Learn More
In brain slices, halothane was shown to inhibit the metabolic breakdown of GABA (gamma-aminobutyric acid), an inhibitory neurotransmitter. This inhibition leads to increased brain GABA content, presumably in the synaptic areas, and to the postulation that halothane anesthesia may arise from an enhanced synaptic inhibition due to this elevated GABA. The(More)
Based on studies with rat cerebral cortex slices, it was previously hypothesized that halothane anesthesia may result from increased GABA (gamma-aminobutyric acid) content in the synapses. Since GABA is an inhibitory neurotransmitter, such increases may cause a reduction in synaptic activity. The increase in GABA content could arise from several possible(More)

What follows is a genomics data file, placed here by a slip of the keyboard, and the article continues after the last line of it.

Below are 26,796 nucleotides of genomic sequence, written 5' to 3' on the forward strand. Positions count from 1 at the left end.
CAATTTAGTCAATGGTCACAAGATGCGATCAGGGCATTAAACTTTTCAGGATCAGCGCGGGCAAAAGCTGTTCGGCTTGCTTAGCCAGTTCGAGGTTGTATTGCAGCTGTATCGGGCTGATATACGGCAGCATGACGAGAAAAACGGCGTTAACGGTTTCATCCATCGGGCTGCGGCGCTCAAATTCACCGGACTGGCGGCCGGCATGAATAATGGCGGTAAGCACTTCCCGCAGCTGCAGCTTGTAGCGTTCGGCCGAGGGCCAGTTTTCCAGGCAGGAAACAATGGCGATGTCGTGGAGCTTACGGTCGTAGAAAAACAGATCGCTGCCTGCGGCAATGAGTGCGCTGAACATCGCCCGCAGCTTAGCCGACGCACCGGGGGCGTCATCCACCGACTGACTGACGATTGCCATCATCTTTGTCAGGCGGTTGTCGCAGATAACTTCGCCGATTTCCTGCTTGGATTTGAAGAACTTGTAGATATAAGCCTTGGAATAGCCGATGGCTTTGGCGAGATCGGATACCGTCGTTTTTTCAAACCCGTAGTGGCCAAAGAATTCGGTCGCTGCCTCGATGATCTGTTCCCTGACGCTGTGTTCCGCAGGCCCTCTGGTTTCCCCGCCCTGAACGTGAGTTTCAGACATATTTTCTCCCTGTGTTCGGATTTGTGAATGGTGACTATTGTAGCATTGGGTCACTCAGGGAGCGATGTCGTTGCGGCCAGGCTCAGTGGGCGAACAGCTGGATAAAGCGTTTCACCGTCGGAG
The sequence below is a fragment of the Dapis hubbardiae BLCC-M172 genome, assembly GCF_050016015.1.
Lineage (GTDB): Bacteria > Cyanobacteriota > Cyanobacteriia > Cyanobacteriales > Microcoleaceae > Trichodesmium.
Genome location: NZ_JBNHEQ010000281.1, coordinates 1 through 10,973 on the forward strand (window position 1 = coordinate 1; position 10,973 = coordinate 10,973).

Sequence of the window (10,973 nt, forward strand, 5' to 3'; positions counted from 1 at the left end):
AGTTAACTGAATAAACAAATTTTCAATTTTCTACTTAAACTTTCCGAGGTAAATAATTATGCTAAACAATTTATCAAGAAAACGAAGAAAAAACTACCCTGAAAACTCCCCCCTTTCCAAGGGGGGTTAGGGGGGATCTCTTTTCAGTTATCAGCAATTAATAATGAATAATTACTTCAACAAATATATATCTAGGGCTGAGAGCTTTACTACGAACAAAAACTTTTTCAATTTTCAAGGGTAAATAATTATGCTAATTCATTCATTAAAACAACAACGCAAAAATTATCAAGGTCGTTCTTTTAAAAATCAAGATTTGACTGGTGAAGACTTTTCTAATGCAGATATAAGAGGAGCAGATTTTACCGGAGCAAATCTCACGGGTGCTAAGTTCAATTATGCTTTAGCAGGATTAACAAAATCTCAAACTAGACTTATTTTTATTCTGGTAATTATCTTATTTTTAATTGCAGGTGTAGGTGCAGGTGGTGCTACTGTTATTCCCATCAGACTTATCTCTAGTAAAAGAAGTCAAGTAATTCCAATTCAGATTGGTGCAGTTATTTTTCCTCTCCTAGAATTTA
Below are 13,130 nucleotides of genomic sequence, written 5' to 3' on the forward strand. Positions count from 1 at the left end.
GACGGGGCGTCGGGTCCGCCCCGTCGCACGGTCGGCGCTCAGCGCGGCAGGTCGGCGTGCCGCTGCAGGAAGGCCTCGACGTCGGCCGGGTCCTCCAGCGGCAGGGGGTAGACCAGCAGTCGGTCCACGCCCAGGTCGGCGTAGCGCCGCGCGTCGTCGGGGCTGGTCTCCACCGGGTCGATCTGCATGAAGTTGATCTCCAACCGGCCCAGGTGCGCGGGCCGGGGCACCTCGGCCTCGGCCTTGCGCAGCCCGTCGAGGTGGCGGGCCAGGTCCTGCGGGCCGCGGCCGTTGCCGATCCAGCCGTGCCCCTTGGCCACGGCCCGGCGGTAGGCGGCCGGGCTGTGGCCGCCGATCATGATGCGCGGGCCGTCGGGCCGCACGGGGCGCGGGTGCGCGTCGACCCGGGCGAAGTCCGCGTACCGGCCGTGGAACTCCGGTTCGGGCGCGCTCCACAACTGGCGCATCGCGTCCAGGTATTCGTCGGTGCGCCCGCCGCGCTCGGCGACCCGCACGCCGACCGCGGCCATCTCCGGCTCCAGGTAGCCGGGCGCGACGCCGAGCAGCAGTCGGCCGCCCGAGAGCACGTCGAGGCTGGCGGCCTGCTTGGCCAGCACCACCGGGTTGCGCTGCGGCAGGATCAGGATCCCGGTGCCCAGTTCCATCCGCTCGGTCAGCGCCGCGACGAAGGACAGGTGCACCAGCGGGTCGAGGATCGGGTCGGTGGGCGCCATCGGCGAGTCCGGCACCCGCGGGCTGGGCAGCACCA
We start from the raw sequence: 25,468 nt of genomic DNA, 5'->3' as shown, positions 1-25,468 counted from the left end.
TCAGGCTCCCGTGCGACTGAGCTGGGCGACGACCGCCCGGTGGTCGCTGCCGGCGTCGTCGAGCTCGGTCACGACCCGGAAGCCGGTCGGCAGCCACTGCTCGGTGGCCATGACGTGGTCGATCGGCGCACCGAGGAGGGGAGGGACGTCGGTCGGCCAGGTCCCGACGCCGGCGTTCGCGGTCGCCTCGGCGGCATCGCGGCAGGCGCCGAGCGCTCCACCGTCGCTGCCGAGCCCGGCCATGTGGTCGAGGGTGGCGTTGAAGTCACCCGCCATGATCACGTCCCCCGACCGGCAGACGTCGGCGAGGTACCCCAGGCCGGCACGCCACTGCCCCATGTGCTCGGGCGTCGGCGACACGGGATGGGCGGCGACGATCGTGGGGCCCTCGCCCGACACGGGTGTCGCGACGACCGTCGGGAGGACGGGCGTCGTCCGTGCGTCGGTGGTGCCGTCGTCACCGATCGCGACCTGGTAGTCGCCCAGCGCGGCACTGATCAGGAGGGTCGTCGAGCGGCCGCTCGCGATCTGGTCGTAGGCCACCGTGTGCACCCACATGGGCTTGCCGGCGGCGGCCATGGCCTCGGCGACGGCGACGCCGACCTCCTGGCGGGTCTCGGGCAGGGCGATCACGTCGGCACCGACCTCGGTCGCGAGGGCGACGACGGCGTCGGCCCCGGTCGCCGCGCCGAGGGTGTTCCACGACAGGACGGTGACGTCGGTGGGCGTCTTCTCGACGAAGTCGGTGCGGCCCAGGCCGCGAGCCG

Major inhalational anesthetics cause inhibition in the electron transport chain in the region of Complex I resulting in decreased oxygen utilization, inhibition of metabolism of NAD-linked substrates, but not of succinate, inhibition of mitochondrial calcium uptake, and depression of synaptic transmission because of postulated changes in ACh sensitivity or(More)
Whole-cell patch clamp recording was performed on human embryonic kidney 293 cells stably transfected with rat cDNAs for the alpha6, beta2, and gamma2S subunits of the GABA(A) receptor. The volatile anesthetic halothane directly activated a current in the absence of the ligand gamma-aminobutyric acid (GABA). Both the current amplitude and the rate of(More)